Vocal Music in the Baroque Period (1600-1750)
You've already been exposed to some music in the Baroque Period, though most of it was instrumental music. The Baroque Period, which followed the Renaissance, marks beginning of the "Common Practice Era," as mentioned previously. You may have thought to yourself that vocal music from ancient Greece, the Middle Ages, and the Renaissance all sound "foreign" or "distant" to our modern ear. As was mentioned in previous chapters, that is because the music from these time periods---before the "Common Practice Era"---treated harmony, rhythm, melody, form, and texture very differently than modern music. Western music beginning in the Baroque Period began to treat musical elements more closely to that which resembles modern music.
Recall the last few pieces in this chapter: Machatu's "I can all too well compare my lady..." from the Middle Ages, and both "El grillo" and "Sing joyfully" from the Renaissance were all highly polyphonic. That is, they all employed multiple independent melodies simultaneously. You may have also realized that it was very difficult to latch onto the words at times, because so many different words were being sung at the same time. It's like going to a party where you hear 6 different conversations at the same time---it's hard to latch onto a single idea.
The Baroque Period sees the rise of homophonic texture, which was discussed back in Chapter 2.1. This texture is rooted in a single melody with simple accompaniment. The melody, which is purely independent, is supported by an instrumental accompaniment, which is purely dependent on the melody. Try listening to a simple accompaniment without a melody, and before long, you'll think to yourself "this is nice background music, but where's the melody?" That's because the accompaniment is not independent---it needs the melody (hence, its dependency on the melody). Homophonic texture is useful for composers especially those who write music with a sung text, because it's easy for the audience to understand the words clearly. As you would expect, the harpsichord and strings are among the most common instruments to accompany vocal music in the Baroque Period.
Baroque Music also contains many ornamentations; you'll hear many examples of these ornaments in the video presentation for this unit.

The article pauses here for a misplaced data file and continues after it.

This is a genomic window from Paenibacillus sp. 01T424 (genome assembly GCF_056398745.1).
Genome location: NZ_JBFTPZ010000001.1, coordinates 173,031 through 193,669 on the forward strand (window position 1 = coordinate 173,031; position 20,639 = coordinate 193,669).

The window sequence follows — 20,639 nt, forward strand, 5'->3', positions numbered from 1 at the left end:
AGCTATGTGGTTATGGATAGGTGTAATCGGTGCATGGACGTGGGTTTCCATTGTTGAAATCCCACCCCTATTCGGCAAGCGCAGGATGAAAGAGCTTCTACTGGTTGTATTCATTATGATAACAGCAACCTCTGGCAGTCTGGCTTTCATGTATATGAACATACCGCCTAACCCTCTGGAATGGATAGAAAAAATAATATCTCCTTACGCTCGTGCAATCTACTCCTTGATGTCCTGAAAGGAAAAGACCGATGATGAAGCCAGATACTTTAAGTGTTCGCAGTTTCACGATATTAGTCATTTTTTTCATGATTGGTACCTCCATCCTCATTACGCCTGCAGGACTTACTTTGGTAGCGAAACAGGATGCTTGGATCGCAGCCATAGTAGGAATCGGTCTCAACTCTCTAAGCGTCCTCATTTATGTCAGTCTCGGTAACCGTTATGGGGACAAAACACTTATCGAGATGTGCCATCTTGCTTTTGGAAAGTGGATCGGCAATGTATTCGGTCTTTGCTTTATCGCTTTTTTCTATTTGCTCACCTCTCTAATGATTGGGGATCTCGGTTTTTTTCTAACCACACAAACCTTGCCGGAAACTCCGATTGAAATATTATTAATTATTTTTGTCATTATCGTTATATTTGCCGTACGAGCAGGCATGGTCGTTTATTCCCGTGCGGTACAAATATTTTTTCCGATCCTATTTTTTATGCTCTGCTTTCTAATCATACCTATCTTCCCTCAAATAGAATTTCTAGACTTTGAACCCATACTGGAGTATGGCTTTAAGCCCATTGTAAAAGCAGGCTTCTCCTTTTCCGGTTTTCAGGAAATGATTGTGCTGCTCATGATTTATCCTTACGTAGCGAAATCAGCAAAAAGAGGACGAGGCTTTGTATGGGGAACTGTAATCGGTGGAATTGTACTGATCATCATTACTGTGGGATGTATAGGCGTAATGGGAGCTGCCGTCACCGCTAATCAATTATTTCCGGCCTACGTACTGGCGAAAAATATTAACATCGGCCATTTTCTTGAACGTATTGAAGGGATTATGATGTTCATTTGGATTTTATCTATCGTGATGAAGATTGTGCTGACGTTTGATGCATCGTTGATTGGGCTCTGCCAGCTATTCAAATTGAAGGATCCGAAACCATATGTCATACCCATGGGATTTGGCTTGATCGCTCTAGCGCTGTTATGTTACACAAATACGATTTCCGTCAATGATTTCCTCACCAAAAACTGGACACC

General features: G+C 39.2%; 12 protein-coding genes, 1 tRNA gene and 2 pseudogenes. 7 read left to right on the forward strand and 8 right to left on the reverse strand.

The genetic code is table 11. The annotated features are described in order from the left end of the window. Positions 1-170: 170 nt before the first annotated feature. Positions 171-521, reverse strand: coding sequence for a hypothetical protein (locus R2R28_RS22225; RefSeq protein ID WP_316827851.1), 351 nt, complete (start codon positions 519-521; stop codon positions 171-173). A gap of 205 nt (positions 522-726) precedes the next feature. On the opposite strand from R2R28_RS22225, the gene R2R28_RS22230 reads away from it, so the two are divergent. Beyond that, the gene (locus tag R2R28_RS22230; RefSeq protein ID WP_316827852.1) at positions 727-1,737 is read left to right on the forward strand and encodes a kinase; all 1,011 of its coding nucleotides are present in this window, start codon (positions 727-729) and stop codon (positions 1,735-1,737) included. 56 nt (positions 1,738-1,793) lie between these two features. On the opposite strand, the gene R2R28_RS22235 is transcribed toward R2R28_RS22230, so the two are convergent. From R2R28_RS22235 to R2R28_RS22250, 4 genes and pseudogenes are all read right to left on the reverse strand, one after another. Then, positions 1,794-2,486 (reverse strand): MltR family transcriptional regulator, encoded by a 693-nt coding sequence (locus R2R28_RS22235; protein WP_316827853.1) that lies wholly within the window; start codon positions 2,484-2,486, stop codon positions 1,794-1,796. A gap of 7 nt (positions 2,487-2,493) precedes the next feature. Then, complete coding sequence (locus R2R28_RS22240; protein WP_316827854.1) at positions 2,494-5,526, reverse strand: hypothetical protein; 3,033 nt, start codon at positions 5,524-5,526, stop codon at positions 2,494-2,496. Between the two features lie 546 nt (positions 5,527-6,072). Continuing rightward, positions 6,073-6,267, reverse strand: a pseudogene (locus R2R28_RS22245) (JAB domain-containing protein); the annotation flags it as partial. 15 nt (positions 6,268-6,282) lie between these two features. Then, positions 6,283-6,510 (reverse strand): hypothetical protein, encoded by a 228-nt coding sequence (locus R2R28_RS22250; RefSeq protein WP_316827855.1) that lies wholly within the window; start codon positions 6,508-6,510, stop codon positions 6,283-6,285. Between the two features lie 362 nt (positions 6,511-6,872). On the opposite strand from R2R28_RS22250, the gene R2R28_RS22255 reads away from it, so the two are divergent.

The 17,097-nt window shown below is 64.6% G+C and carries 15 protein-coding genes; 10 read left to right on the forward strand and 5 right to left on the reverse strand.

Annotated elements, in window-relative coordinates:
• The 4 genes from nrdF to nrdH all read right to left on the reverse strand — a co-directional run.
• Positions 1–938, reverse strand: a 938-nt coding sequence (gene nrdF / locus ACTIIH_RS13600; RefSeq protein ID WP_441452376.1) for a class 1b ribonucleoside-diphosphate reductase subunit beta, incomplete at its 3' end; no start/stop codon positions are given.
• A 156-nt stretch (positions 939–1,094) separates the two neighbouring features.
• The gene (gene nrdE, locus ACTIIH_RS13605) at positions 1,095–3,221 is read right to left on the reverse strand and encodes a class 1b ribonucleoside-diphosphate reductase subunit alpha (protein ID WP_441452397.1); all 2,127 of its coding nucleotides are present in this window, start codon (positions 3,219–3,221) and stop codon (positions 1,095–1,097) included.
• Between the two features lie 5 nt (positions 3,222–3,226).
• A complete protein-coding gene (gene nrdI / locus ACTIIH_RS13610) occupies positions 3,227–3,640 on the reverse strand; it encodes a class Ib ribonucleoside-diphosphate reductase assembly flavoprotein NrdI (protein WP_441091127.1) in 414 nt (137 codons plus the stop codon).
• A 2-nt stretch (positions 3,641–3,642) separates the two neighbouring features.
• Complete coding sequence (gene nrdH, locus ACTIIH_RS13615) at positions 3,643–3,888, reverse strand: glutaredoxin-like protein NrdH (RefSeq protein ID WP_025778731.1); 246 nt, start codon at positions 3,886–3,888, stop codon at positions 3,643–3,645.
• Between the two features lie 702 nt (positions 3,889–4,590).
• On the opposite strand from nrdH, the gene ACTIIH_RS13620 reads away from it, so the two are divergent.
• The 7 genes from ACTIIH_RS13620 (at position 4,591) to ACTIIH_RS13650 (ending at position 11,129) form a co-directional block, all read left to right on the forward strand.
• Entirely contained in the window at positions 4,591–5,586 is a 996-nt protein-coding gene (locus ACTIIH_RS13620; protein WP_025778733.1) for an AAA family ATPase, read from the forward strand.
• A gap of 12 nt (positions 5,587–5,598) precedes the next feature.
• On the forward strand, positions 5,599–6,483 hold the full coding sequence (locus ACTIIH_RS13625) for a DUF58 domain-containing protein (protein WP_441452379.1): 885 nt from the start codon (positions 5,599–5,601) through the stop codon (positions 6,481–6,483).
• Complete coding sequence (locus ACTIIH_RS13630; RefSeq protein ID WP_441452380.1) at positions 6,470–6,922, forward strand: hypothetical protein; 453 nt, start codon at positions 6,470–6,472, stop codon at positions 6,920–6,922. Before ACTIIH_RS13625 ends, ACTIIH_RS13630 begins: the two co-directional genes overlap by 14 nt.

The Baroque Period also favored vocal music over instrumental music like the Medieval and Renaissance periods, but as mentioned before, the "rise of instrumental music" begins in the Baroque Period. That said, there are three common types of vocal music in the Baroque Period: the opera and the cantata. Because opera is attached to actual drama (with characters, staging, acting, etc.), we'll look at Baroque opera in the next unit. Here, we'll look at the cantata.
Cantata in the Baroque Period.
Netherlands Bach Society performs Bach's BWV 147. Screenshot taken from YouTube.
The word cantata is rooted in the word cantare, which is Latin for "sing." Thus, music titled cantatas are simply pieces that are sung. A cantata is a collection of several pieces of music written for solo singers, a choir, and an accompanying orchestra. Similar to the symphony, we have a different collection of "songs," which are also called "movements." Depending on who is singing, and how they are singing, we use different words to describe them. These types of vocal movements are also found in operas and oratorios, so the terms you see here will return in the following chapter on opera. Typically, there are 4 different types of movements in a cantata (and opera/oratorios):
Aria: very lyrical melody, for 1 or a few soloists with the accompanying orchestra. These have many melismata for the vocalist to shine. The word translates to "air," which makes sense because a lot of air is necessary to sing these long, lyrical, and melodious lines!
Recitative: the word translates to recite, as in to speak your lines (in a play). These are typically for 1 solo singer and the accompanying orchestra, and it sounds much more speaking and is much less "lyrical" than the aria.
Chorus/chorale: these are pieces for the full choir and orchestra.
Interlude: these are pieces that have no singers, and are purely for the orchestra.
Composer J.S. Bach, who you'll recognize from the previous chapters, wrote over 200 different cantatas, most of which contain at least 6 different movements. Some of his cantatas are sacred, and were meant to be performed within a church service, while other cantatas were completely secular. He even wrote one satirically comedic cantata nicknamed the "coffee cantata," where the solo singer discusses their addiction to coffee! Each of these cantatas is considered a single independent piece of music, even though they contain anywhere between 6-10 individual movements! A typical cantata can last between 20-30 minutes. For now, we'll look at a the chorale movement from Bach's church cantata BWV 147, which is one of his more popular surviving works titled "Jesu, joy of man's desiring. This popular melody is heard at many weddings and during Christmas season. Take a listen to this movement, and as you do, pay attention to the way that the orchestra and the chorus exchange musical phrases -- it's almost like a dialogue between singers and instruments. The music will also feel like it never stops --- this is a common trait of Baroque music. We call this the motor rhythm, and it refers to the fact that the music sounds like it never wants to end! When you're done listening, watch the video presentation for this section for a more in-depth discussion on the phrasing, harmonies, instrumentation, and rhythms within this movement.